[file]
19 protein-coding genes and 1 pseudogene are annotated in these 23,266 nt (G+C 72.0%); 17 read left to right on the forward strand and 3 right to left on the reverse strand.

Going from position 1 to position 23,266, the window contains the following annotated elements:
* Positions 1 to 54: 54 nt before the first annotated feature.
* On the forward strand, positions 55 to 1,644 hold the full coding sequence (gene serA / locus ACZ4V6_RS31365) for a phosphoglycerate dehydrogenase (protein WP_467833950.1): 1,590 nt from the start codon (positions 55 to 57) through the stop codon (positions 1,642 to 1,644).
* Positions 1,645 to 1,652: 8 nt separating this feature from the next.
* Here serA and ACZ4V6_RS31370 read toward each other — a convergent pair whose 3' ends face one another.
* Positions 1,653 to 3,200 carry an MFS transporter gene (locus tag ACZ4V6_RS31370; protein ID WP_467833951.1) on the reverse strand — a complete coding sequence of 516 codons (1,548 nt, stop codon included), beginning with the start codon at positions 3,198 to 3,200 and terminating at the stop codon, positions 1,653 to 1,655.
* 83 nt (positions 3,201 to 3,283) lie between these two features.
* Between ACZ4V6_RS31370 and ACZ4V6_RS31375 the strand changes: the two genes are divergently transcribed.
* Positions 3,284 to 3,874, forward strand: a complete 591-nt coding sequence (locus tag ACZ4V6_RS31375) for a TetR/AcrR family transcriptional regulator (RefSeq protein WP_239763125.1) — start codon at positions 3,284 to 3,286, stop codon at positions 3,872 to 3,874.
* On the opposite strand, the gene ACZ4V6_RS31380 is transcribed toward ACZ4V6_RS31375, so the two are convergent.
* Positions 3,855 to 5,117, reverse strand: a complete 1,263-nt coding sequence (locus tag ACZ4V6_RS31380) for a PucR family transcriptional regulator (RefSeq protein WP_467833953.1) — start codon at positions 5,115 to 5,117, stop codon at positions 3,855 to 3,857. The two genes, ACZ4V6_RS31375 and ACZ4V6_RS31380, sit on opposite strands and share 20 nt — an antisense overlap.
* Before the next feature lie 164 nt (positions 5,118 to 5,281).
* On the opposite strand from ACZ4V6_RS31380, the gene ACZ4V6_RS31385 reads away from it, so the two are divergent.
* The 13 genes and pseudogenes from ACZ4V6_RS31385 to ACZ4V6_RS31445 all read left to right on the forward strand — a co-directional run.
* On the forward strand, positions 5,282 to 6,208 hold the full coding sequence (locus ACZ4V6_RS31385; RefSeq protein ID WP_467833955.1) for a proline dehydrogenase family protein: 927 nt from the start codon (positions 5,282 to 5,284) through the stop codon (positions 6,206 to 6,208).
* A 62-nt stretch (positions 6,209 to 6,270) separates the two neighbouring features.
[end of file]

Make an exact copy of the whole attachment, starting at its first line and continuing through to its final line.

19 protein-coding genes and 1 pseudogene are annotated in these 23,266 nt (G+C 72.0%); 17 read left to right on the forward strand and 3 right to left on the reverse strand.

Going from position 1 to position 23,266, the window contains the following annotated elements:
* Positions 1 to 54: 54 nt before the first annotated feature.
* On the forward strand, positions 55 to 1,644 hold the full coding sequence (gene serA / locus ACZ4V6_RS31365) for a phosphoglycerate dehydrogenase (protein WP_467833950.1): 1,590 nt from the start codon (positions 55 to 57) through the stop codon (positions 1,642 to 1,644).
* Positions 1,645 to 1,652: 8 nt separating this feature from the next.
* Here serA and ACZ4V6_RS31370 read toward each other — a convergent pair whose 3' ends face one another.
* Positions 1,653 to 3,200 carry an MFS transporter gene (locus tag ACZ4V6_RS31370; protein ID WP_467833951.1) on the reverse strand — a complete coding sequence of 516 codons (1,548 nt, stop codon included), beginning with the start codon at positions 3,198 to 3,200 and terminating at the stop codon, positions 1,653 to 1,655.
* 83 nt (positions 3,201 to 3,283) lie between these two features.
* Between ACZ4V6_RS31370 and ACZ4V6_RS31375 the strand changes: the two genes are divergently transcribed.
* Positions 3,284 to 3,874, forward strand: a complete 591-nt coding sequence (locus tag ACZ4V6_RS31375) for a TetR/AcrR family transcriptional regulator (RefSeq protein WP_239763125.1) — start codon at positions 3,284 to 3,286, stop codon at positions 3,872 to 3,874.
* On the opposite strand, the gene ACZ4V6_RS31380 is transcribed toward ACZ4V6_RS31375, so the two are convergent.
* Positions 3,855 to 5,117, reverse strand: a complete 1,263-nt coding sequence (locus tag ACZ4V6_RS31380) for a PucR family transcriptional regulator (RefSeq protein WP_467833953.1) — start codon at positions 5,115 to 5,117, stop codon at positions 3,855 to 3,857. The two genes, ACZ4V6_RS31375 and ACZ4V6_RS31380, sit on opposite strands and share 20 nt — an antisense overlap.
* Before the next feature lie 164 nt (positions 5,118 to 5,281).
* On the opposite strand from ACZ4V6_RS31380, the gene ACZ4V6_RS31385 reads away from it, so the two are divergent.
* The 13 genes and pseudogenes from ACZ4V6_RS31385 to ACZ4V6_RS31445 all read left to right on the forward strand — a co-directional run.
* On the forward strand, positions 5,282 to 6,208 hold the full coding sequence (locus ACZ4V6_RS31385; RefSeq protein ID WP_467833955.1) for a proline dehydrogenase family protein: 927 nt from the start codon (positions 5,282 to 5,284) through the stop codon (positions 6,206 to 6,208).
* A 62-nt stretch (positions 6,209 to 6,270) separates the two neighbouring features.